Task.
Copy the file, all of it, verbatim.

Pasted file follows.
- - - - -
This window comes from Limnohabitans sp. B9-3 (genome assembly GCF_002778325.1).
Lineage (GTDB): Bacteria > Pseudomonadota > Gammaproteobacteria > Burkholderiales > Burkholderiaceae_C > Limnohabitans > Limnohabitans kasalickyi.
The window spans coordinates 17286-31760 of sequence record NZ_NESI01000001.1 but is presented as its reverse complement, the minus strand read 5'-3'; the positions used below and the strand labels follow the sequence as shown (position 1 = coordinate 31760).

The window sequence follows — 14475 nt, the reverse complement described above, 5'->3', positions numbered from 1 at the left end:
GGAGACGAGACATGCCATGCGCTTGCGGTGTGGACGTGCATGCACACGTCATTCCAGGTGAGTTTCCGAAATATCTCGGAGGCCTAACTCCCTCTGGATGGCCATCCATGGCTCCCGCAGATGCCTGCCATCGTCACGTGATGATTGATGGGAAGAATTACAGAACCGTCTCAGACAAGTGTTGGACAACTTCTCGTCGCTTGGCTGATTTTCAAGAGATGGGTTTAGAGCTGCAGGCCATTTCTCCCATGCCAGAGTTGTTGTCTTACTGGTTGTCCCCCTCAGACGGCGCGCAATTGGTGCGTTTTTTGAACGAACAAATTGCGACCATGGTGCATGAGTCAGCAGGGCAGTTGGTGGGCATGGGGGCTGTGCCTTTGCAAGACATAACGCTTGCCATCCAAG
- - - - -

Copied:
This window comes from Limnohabitans sp. B9-3 (genome assembly GCF_002778325.1).
Lineage (GTDB): Bacteria > Pseudomonadota > Gammaproteobacteria > Burkholderiales > Burkholderiaceae_C > Limnohabitans > Limnohabitans kasalickyi.
The window spans coordinates 17286-31760 of sequence record NZ_NESI01000001.1 but is presented as its reverse complement, the minus strand read 5'-3'; the positions used below and the strand labels follow the sequence as shown (position 1 = coordinate 31760).

The window sequence follows — 14475 nt, the reverse complement described above, 5'->3', positions numbered from 1 at the left end:
GGAGACGAGACATGCCATGCGCTTGCGGTGTGGACGTGCATGCACACGTCATTCCAGGTGAGTTTCCGAAATATCTCGGAGGCCTAACTCCCTCTGGATGGCCATCCATGGCTCCCGCAGATGCCTGCCATCGTCACGTGATGATTGATGGGAAGAATTACAGAACCGTCTCAGACAAGTGTTGGACAACTTCTCGTCGCTTGGCTGATTTTCAAGAGATGGGTTTAGAGCTGCAGGCCATTTCTCCCATGCCAGAGTTGTTGTCTTACTGGTTGTCCCCCTCAGACGGCGCGCAATTGGTGCGTTTTTTGAACGAACAAATTGCGACCATGGTGCATGAGTCAGCAGGGCAGTTGGTGGGCATGGGGGCTGTGCCTTTGCAAGACATAACGCTTGCCATCCAAG